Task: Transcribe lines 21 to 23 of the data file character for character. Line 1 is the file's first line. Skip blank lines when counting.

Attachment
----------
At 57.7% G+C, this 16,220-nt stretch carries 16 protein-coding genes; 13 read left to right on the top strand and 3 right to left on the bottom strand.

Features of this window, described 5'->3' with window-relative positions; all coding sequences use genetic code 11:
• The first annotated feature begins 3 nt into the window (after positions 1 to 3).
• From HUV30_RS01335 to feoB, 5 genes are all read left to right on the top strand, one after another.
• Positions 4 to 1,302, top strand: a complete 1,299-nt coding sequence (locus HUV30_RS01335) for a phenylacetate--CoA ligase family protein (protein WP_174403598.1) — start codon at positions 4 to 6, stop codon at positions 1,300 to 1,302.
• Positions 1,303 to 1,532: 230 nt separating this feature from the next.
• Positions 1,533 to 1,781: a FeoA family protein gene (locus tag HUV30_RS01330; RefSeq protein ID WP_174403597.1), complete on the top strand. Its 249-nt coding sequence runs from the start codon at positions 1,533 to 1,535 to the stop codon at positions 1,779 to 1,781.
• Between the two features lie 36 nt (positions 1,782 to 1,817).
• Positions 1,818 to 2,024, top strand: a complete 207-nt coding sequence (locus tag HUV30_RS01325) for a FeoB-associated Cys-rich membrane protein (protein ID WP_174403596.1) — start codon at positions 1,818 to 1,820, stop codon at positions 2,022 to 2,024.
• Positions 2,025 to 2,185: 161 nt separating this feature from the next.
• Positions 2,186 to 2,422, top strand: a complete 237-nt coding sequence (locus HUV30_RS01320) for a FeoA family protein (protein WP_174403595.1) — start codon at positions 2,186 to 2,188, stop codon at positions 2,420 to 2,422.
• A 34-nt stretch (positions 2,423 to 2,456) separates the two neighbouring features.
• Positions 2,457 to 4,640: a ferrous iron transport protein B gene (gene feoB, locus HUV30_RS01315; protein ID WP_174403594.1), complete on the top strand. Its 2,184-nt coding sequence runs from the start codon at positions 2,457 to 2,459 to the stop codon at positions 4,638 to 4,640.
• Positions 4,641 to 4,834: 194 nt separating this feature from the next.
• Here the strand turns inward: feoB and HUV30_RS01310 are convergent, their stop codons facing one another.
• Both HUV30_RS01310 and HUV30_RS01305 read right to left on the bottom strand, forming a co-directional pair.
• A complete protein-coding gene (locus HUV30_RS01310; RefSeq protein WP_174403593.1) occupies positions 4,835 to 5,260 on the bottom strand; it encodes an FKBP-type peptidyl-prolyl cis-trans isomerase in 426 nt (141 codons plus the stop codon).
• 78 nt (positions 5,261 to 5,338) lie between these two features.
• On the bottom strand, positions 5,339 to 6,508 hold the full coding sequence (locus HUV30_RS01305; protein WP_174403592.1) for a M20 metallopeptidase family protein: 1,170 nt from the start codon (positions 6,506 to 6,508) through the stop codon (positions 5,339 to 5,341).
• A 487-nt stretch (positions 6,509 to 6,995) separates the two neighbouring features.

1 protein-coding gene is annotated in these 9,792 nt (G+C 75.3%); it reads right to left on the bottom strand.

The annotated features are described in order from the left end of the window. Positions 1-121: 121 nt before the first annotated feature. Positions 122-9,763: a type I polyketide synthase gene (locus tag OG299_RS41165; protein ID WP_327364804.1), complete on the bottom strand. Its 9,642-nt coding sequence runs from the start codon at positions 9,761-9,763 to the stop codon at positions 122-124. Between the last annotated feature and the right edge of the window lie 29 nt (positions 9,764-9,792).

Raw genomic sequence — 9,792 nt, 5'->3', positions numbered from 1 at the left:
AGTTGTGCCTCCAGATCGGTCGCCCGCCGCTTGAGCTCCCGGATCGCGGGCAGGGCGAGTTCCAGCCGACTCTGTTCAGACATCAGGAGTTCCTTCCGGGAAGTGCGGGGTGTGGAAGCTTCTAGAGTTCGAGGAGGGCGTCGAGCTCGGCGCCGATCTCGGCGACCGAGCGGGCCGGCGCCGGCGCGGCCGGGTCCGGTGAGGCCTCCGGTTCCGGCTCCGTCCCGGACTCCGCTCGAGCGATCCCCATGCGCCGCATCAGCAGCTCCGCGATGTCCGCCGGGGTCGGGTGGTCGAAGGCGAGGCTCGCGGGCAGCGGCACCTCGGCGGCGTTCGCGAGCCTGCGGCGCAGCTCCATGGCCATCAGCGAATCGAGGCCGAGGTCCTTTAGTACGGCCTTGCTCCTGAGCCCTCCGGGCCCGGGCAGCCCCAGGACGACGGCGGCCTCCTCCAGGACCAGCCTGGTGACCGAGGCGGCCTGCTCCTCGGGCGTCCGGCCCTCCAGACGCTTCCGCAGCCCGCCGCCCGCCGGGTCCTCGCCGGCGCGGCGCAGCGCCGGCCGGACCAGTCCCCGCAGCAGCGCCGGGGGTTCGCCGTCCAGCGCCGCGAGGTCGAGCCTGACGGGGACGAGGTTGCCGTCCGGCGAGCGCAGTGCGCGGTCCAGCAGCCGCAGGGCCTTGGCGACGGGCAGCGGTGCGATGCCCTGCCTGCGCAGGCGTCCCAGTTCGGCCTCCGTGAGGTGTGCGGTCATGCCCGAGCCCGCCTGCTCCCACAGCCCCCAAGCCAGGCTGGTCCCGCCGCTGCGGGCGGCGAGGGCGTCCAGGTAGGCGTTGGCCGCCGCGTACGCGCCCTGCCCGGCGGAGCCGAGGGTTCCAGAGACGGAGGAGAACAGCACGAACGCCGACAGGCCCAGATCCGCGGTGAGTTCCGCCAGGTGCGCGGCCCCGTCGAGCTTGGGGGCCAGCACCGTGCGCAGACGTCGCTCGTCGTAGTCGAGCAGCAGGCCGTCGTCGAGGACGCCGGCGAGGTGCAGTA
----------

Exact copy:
1 protein-coding gene is annotated in these 9,792 nt (G+C 75.3%); it reads right to left on the bottom strand.

The annotated features are described in order from the left end of the window. Positions 1-121: 121 nt before the first annotated feature. Positions 122-9,763: a type I polyketide synthase gene (locus tag OG299_RS41165; protein ID WP_327364804.1), complete on the bottom strand. Its 9,642-nt coding sequence runs from the start codon at positions 9,761-9,763 to the stop codon at positions 122-124. Between the last annotated feature and the right edge of the window lie 29 nt (positions 9,764-9,792).

Raw genomic sequence — 9,792 nt, 5'->3', positions numbered from 1 at the left: